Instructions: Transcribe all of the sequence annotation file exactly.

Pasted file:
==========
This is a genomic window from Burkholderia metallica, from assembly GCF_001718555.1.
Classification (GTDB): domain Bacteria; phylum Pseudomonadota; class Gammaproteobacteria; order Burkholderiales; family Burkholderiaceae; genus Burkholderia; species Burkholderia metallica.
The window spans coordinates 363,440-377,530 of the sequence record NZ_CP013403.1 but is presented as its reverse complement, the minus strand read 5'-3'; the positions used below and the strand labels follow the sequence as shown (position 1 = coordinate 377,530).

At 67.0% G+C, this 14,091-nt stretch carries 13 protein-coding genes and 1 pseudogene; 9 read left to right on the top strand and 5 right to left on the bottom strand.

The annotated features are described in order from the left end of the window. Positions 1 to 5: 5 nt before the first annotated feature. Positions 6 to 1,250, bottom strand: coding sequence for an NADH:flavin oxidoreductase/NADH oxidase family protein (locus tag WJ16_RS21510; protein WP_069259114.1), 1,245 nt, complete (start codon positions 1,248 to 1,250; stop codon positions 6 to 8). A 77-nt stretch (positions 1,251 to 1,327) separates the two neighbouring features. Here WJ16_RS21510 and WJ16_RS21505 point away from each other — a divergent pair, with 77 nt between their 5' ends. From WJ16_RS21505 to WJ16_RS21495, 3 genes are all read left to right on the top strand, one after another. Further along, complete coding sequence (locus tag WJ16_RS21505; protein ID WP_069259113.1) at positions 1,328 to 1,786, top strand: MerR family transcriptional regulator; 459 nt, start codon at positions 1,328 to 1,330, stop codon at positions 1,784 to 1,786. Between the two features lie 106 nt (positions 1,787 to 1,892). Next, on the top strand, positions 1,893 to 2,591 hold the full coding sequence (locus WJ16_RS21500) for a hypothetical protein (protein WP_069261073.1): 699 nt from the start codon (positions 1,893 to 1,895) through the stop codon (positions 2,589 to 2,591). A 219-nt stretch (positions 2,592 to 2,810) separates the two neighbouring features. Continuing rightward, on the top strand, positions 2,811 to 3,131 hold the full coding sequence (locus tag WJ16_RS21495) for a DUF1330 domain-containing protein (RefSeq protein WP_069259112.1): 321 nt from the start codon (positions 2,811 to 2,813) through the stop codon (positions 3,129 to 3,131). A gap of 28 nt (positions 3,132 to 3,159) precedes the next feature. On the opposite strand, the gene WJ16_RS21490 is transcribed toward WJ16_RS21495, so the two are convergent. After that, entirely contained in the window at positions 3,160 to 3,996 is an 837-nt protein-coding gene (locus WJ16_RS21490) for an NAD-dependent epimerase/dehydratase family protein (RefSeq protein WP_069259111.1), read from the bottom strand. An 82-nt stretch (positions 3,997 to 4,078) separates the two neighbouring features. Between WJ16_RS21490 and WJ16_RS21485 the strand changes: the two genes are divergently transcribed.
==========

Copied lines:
This is a genomic window from Burkholderia metallica, from assembly GCF_001718555.1.
Classification (GTDB): domain Bacteria; phylum Pseudomonadota; class Gammaproteobacteria; order Burkholderiales; family Burkholderiaceae; genus Burkholderia; species Burkholderia metallica.
The window spans coordinates 363,440-377,530 of the sequence record NZ_CP013403.1 but is presented as its reverse complement, the minus strand read 5'-3'; the positions used below and the strand labels follow the sequence as shown (position 1 = coordinate 377,530).

At 67.0% G+C, this 14,091-nt stretch carries 13 protein-coding genes and 1 pseudogene; 9 read left to right on the top strand and 5 right to left on the bottom strand.

The annotated features are described in order from the left end of the window. Positions 1 to 5: 5 nt before the first annotated feature. Positions 6 to 1,250, bottom strand: coding sequence for an NADH:flavin oxidoreductase/NADH oxidase family protein (locus tag WJ16_RS21510; protein WP_069259114.1), 1,245 nt, complete (start codon positions 1,248 to 1,250; stop codon positions 6 to 8). A 77-nt stretch (positions 1,251 to 1,327) separates the two neighbouring features. Here WJ16_RS21510 and WJ16_RS21505 point away from each other — a divergent pair, with 77 nt between their 5' ends. From WJ16_RS21505 to WJ16_RS21495, 3 genes are all read left to right on the top strand, one after another. Further along, complete coding sequence (locus tag WJ16_RS21505; protein ID WP_069259113.1) at positions 1,328 to 1,786, top strand: MerR family transcriptional regulator; 459 nt, start codon at positions 1,328 to 1,330, stop codon at positions 1,784 to 1,786. Between the two features lie 106 nt (positions 1,787 to 1,892). Next, on the top strand, positions 1,893 to 2,591 hold the full coding sequence (locus WJ16_RS21500) for a hypothetical protein (protein WP_069261073.1): 699 nt from the start codon (positions 1,893 to 1,895) through the stop codon (positions 2,589 to 2,591). A 219-nt stretch (positions 2,592 to 2,810) separates the two neighbouring features. Continuing rightward, on the top strand, positions 2,811 to 3,131 hold the full coding sequence (locus tag WJ16_RS21495) for a DUF1330 domain-containing protein (RefSeq protein WP_069259112.1): 321 nt from the start codon (positions 2,811 to 2,813) through the stop codon (positions 3,129 to 3,131). A gap of 28 nt (positions 3,132 to 3,159) precedes the next feature. On the opposite strand, the gene WJ16_RS21490 is transcribed toward WJ16_RS21495, so the two are convergent. After that, entirely contained in the window at positions 3,160 to 3,996 is an 837-nt protein-coding gene (locus WJ16_RS21490) for an NAD-dependent epimerase/dehydratase family protein (RefSeq protein WP_069259111.1), read from the bottom strand. An 82-nt stretch (positions 3,997 to 4,078) separates the two neighbouring features. Between WJ16_RS21490 and WJ16_RS21485 the strand changes: the two genes are divergently transcribed.